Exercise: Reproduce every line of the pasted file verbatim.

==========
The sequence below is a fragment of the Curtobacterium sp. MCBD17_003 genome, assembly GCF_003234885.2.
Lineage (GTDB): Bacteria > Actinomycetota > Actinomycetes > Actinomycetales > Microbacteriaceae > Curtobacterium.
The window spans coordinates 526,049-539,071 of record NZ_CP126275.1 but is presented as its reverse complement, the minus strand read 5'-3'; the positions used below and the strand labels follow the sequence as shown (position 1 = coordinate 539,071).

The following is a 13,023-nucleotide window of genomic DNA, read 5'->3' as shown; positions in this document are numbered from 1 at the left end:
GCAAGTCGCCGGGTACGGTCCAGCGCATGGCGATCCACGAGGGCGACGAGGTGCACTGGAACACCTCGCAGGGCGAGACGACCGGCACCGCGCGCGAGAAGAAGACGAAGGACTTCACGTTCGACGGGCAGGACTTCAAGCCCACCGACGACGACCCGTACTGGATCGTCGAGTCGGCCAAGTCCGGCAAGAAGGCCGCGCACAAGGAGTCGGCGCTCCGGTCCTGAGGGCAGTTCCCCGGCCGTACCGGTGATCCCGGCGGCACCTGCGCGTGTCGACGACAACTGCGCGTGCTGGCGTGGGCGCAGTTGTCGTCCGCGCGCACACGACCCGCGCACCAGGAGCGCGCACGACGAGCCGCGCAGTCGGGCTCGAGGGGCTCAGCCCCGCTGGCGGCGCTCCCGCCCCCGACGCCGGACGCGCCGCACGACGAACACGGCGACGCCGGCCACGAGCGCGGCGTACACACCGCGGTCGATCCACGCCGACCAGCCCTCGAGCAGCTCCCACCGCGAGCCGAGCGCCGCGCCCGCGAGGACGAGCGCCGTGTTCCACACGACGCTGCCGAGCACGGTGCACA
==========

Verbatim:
The sequence below is a fragment of the Curtobacterium sp. MCBD17_003 genome, assembly GCF_003234885.2.
Lineage (GTDB): Bacteria > Actinomycetota > Actinomycetes > Actinomycetales > Microbacteriaceae > Curtobacterium.
The window spans coordinates 526,049-539,071 of record NZ_CP126275.1 but is presented as its reverse complement, the minus strand read 5'-3'; the positions used below and the strand labels follow the sequence as shown (position 1 = coordinate 539,071).

The following is a 13,023-nucleotide window of genomic DNA, read 5'->3' as shown; positions in this document are numbered from 1 at the left end:
GCAAGTCGCCGGGTACGGTCCAGCGCATGGCGATCCACGAGGGCGACGAGGTGCACTGGAACACCTCGCAGGGCGAGACGACCGGCACCGCGCGCGAGAAGAAGACGAAGGACTTCACGTTCGACGGGCAGGACTTCAAGCCCACCGACGACGACCCGTACTGGATCGTCGAGTCGGCCAAGTCCGGCAAGAAGGCCGCGCACAAGGAGTCGGCGCTCCGGTCCTGAGGGCAGTTCCCCGGCCGTACCGGTGATCCCGGCGGCACCTGCGCGTGTCGACGACAACTGCGCGTGCTGGCGTGGGCGCAGTTGTCGTCCGCGCGCACACGACCCGCGCACCAGGAGCGCGCACGACGAGCCGCGCAGTCGGGCTCGAGGGGCTCAGCCCCGCTGGCGGCGCTCCCGCCCCCGACGCCGGACGCGCCGCACGACGAACACGGCGACGCCGGCCACGAGCGCGGCGTACACACCGCGGTCGATCCACGCCGACCAGCCCTCGAGCAGCTCCCACCGCGAGCCGAGCGCCGCGCCCGCGAGGACGAGCGCCGTGTTCCACACGACGCTGCCGAGCACGGTGCACA